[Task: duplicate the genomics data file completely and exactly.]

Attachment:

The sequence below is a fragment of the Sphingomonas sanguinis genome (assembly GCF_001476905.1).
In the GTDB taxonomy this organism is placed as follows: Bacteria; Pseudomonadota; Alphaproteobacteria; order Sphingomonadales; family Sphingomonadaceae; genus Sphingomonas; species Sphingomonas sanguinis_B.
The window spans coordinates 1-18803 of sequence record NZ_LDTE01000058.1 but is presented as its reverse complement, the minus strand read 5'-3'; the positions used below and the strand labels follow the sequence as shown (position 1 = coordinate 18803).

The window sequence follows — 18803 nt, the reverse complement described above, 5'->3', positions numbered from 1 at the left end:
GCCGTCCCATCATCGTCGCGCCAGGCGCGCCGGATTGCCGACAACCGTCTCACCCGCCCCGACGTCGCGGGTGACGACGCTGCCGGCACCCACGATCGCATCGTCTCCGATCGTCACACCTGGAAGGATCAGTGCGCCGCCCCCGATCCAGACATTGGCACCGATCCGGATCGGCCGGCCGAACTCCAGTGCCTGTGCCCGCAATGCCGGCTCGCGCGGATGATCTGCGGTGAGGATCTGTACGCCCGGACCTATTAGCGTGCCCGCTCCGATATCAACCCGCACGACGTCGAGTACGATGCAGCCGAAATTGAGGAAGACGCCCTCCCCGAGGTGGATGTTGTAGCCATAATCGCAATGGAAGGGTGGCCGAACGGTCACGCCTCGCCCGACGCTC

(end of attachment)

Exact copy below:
The sequence below is a fragment of the Sphingomonas sanguinis genome (assembly GCF_001476905.1).
In the GTDB taxonomy this organism is placed as follows: Bacteria; Pseudomonadota; Alphaproteobacteria; order Sphingomonadales; family Sphingomonadaceae; genus Sphingomonas; species Sphingomonas sanguinis_B.
The window spans coordinates 1-18803 of sequence record NZ_LDTE01000058.1 but is presented as its reverse complement, the minus strand read 5'-3'; the positions used below and the strand labels follow the sequence as shown (position 1 = coordinate 18803).

The window sequence follows — 18803 nt, the reverse complement described above, 5'->3', positions numbered from 1 at the left end:
GCCGTCCCATCATCGTCGCGCCAGGCGCGCCGGATTGCCGACAACCGTCTCACCCGCCCCGACGTCGCGGGTGACGACGCTGCCGGCACCCACGATCGCATCGTCTCCGATCGTCACACCTGGAAGGATCAGTGCGCCGCCCCCGATCCAGACATTGGCACCGATCCGGATCGGCCGGCCGAACTCCAGTGCCTGTGCCCGCAATGCCGGCTCGCGCGGATGATCTGCGGTGAGGATCTGTACGCCCGGACCTATTAGCGTGCCCGCTCCGATATCAACCCGCACGACGTCGAGTACGATGCAGCCGAAATTGAGGAAGACGCCCTCCCCGAGGTGGATGTTGTAGCCATAATCGCAATGGAAGGGTGGCCGAACGGTCACGCCTCGCCCGACGCTC